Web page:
Tom Williams, Editor-in-Chief of RTC Magazine, recently published an editorial titled “Fast Serial Interconnects— Will They Bypass Embedded or Bring it Along?” In this editorial, Williams ponders the question of fast I/O port suitability for embedded design. He writes:
“Once an interface technology, a connector, or an interconnect is adapted into the PC world with its huge volumes, costs plummet making it attractive for other uses and, where technically appropriate, these naturally include embedded. This has certainly been the case with a number of serial interconnect technologies such as USB and PCI Express.”
Williams’ editorial later continues:
“USB 3.0 now hits 5 Gbit/s and PCIe 3.0 is hitting a nominal rate of 8 Gbit/s and that is on one lane (x1). For high-speed graphics and other demanding applications, it can go to x16. Now Intel is actively promoting its Thunderbolt interconnect, which clocks in at 10 Gbit/s, and the PCI SIG has let it be known that it is working on a PCIe 4.0 spec that is targeted to get to 16 Gbit/s. Technically, PCI SIG talks in transfers (GT/s) because there are coding and other issues that can add some overhead to the actual transmission of data.”
And then Williams asks the critical question here:
“Our question, of course, is how these developments apply to embedded systems. My own take on that is that the ever-increasing speeds will not mean much to what we consider “typical” embedded systems. But that does not necessarily apply to non-typical embedded systems, those we may not have thought of yet, or have failed to recognize as falling into our esoteric realm.”
By “typical” embedded systems, I gather that Williams means products such as thermostats, motor controllers, lighting-control systems, and the like. These systems don’t move large amounts of data around. They don’t have high-bandwidth requirements for the processor-DRAM connection or for high-speed video.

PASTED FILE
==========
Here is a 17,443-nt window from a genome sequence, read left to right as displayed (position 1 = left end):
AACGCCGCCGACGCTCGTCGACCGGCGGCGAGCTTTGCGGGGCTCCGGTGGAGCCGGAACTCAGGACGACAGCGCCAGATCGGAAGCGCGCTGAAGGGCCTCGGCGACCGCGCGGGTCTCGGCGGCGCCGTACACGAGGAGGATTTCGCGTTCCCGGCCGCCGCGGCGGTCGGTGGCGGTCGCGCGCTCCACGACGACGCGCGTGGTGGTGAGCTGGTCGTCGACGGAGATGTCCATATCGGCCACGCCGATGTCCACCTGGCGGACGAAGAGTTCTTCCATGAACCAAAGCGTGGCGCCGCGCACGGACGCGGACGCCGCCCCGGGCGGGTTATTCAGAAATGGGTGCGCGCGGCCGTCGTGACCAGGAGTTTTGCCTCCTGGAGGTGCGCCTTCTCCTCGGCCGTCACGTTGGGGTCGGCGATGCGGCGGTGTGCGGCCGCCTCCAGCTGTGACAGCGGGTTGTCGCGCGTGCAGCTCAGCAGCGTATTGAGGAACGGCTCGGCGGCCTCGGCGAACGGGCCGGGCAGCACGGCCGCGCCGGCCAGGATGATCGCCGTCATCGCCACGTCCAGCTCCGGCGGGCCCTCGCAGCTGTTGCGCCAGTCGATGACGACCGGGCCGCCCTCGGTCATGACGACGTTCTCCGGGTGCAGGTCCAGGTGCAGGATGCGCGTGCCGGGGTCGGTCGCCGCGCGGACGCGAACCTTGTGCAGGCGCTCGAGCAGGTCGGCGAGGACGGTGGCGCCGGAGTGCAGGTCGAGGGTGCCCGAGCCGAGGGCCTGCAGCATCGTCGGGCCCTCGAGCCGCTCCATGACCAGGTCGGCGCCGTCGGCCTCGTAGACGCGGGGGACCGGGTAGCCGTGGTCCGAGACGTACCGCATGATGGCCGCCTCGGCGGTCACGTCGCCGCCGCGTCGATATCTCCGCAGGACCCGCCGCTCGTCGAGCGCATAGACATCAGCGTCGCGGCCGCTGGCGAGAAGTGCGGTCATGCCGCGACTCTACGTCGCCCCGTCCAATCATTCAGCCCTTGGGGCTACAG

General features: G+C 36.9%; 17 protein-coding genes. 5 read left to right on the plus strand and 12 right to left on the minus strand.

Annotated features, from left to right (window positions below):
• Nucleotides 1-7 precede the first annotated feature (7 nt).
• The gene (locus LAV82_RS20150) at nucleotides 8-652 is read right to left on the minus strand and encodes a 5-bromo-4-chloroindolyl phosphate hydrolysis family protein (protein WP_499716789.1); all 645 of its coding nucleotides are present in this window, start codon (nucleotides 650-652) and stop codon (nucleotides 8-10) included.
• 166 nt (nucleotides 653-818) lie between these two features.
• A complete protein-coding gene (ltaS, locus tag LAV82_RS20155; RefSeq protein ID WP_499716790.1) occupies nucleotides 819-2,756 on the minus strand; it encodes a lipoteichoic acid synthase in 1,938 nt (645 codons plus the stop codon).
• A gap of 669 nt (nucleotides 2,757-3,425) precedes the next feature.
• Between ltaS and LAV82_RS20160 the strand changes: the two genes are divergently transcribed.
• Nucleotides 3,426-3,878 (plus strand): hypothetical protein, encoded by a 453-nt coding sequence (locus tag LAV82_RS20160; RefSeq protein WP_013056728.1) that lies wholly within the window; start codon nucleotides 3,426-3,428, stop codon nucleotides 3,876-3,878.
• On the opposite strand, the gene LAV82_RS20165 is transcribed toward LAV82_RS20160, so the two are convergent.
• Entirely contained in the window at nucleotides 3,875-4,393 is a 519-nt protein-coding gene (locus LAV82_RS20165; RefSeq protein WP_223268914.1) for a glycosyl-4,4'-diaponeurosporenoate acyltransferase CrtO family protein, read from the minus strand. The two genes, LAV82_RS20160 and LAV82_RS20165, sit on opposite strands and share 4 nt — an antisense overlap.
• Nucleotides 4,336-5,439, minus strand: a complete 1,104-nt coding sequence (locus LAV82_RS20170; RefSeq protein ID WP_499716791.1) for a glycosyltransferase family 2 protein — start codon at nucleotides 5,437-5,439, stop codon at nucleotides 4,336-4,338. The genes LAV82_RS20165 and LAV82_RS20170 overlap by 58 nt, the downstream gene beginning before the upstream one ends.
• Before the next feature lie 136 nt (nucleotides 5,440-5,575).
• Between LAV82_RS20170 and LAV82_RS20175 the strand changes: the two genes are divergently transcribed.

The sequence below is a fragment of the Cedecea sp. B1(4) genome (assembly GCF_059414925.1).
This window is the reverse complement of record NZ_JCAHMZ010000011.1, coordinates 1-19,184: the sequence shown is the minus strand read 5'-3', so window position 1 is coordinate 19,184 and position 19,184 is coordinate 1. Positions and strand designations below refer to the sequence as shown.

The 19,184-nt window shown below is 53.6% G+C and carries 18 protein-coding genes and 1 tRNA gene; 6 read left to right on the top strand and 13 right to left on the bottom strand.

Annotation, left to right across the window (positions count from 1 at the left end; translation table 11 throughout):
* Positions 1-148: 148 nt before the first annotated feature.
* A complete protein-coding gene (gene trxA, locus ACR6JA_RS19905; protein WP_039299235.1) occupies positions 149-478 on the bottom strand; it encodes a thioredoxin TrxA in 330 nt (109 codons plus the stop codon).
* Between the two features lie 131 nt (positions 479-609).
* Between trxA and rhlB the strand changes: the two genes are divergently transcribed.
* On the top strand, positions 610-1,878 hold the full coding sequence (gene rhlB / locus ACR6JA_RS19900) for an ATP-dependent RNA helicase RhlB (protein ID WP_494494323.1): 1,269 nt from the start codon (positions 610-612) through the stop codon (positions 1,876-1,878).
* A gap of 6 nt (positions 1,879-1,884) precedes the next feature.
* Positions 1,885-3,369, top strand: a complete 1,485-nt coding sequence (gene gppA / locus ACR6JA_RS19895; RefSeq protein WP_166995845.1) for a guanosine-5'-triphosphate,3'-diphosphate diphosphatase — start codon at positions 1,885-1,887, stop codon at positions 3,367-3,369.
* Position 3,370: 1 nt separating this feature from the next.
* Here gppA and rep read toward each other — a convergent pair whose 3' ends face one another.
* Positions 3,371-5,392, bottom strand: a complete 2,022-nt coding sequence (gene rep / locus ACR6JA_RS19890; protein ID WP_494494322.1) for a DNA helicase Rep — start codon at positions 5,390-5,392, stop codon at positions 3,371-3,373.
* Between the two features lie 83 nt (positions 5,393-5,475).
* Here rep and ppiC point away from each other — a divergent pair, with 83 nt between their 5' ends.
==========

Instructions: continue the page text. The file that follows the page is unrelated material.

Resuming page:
Nevertheless, I know from experience that sharp system designers tend to exploit any advanced feature they can obtain at low cost. What comes immediately to mind is the 10/100 Mbps Ethernet port on the NXP LPC4300 series microcontroller family I wrote about yesterday. (See “Asymmetric, dual-core NXP LPC4300 microcontrollers split tasks between ARM Cortex-M4 and -M0 cores, cost $3.75 and up”) Members of this NXP microcontroller family cost just a few bucks each but they sport “high-speed” Ethernet ports. I remember designing my first 10Mbps Ethernet port into a Cadnetix CAD workstation in 1982 and I guarantee you, there was nothing “low-cost” about it. Twenty years ago, there was absolutely no way to predict that Ethernet would become so ubiquitous or that it would take hold in the embedded world. Now we routinely talk about the “Internet of things” so there’s no need to predict. That world is now here.
Which is to say that I fully expect sharp design teams to exploit high-speed I/O ports such as USB 3.0 and PCIe 3.0 to perform unimagined feats of embedded daring-do as soon as it becomes economically feasible to do so. In fact, I am sure there are embedded design teams already waiting for the first chance to use such high-speed ports in their designs.